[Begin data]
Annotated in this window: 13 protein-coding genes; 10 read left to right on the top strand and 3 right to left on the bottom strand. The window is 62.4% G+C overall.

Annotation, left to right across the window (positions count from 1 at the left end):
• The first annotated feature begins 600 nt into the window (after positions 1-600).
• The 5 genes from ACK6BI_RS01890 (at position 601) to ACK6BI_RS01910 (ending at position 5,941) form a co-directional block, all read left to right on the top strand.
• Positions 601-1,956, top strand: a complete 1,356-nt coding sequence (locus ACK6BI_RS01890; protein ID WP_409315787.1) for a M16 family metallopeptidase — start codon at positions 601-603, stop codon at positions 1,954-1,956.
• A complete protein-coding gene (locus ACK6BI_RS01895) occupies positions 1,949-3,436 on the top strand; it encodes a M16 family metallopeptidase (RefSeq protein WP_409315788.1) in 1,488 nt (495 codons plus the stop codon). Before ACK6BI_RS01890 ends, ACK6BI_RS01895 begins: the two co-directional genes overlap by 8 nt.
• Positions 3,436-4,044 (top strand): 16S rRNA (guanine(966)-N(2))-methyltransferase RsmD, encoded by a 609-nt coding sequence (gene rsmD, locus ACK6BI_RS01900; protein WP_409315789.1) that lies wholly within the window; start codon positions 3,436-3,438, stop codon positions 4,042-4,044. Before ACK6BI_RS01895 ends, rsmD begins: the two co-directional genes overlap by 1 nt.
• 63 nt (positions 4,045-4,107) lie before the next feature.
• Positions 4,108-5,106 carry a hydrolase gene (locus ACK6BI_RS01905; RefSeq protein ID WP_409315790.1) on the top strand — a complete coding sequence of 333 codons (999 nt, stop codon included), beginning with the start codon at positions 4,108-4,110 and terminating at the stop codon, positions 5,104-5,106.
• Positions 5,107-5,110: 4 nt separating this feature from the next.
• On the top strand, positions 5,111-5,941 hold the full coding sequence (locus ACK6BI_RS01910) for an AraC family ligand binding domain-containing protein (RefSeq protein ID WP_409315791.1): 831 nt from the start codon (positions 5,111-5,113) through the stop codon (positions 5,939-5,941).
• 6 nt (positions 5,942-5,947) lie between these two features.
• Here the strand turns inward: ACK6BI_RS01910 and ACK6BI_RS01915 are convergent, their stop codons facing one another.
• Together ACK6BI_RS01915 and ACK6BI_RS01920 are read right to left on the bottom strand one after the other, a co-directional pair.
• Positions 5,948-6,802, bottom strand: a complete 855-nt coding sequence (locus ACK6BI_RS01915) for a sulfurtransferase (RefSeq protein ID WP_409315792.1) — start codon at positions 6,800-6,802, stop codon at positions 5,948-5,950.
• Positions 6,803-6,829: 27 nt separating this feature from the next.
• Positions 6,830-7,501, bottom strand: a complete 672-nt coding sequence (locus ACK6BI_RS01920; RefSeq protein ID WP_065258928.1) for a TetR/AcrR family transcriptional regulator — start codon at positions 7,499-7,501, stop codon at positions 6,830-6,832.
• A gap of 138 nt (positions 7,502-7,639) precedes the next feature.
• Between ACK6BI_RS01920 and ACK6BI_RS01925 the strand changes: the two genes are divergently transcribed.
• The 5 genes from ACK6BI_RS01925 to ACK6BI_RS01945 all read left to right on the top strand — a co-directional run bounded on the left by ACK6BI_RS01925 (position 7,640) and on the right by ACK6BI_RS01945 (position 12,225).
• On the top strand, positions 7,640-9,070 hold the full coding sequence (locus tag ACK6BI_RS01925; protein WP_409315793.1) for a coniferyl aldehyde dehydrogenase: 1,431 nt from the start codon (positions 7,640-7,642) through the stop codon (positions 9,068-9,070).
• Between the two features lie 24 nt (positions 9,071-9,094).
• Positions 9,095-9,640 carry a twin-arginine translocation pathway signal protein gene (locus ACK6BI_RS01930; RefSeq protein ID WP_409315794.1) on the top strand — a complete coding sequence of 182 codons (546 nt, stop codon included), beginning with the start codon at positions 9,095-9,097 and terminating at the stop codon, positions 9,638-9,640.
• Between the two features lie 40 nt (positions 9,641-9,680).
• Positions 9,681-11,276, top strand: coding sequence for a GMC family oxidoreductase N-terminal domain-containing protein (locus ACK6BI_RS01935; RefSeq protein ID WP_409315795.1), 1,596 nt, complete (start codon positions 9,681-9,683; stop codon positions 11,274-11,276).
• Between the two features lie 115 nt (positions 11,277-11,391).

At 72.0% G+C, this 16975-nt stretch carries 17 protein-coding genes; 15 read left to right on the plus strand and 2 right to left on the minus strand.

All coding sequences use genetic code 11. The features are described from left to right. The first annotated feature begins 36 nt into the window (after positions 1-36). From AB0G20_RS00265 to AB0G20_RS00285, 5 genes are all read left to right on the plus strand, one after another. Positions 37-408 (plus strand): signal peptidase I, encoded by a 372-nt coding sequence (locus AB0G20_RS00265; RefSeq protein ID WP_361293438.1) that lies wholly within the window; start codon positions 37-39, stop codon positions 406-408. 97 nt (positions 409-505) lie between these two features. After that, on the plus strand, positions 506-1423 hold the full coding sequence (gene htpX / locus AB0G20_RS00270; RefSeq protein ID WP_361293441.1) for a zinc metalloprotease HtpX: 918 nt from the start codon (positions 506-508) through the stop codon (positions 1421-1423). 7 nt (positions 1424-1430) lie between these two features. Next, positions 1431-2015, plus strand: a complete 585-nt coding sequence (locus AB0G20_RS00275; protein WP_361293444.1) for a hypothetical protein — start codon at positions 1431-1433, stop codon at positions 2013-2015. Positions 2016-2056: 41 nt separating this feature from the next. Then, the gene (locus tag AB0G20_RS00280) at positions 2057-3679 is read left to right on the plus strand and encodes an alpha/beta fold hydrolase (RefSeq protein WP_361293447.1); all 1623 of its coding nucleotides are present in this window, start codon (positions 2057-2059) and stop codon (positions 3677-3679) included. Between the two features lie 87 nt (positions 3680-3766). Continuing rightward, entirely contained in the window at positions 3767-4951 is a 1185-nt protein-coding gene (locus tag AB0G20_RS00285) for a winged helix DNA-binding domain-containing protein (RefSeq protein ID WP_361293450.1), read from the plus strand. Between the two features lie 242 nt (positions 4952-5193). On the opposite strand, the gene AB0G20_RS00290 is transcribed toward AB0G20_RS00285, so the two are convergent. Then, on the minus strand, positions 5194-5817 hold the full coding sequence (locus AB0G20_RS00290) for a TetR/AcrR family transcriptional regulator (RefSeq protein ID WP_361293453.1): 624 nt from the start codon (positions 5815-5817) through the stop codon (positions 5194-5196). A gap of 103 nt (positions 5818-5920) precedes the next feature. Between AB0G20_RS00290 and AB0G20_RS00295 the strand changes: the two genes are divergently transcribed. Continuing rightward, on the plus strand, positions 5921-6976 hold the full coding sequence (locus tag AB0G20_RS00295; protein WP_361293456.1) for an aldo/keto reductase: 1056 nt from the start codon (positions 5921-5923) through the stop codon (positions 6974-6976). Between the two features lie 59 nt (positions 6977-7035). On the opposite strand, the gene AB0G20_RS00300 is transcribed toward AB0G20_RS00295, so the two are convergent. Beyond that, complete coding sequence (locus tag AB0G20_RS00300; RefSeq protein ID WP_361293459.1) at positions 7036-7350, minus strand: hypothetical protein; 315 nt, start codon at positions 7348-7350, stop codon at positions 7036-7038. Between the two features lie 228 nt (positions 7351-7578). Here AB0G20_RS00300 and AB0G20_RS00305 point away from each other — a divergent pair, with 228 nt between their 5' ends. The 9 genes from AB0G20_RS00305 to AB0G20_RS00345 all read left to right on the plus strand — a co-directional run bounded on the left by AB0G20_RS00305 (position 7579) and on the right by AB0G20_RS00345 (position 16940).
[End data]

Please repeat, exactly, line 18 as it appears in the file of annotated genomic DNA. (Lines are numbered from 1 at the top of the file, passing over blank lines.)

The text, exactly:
• A gap of 138 nt (positions 7,502-7,639) precedes the next feature.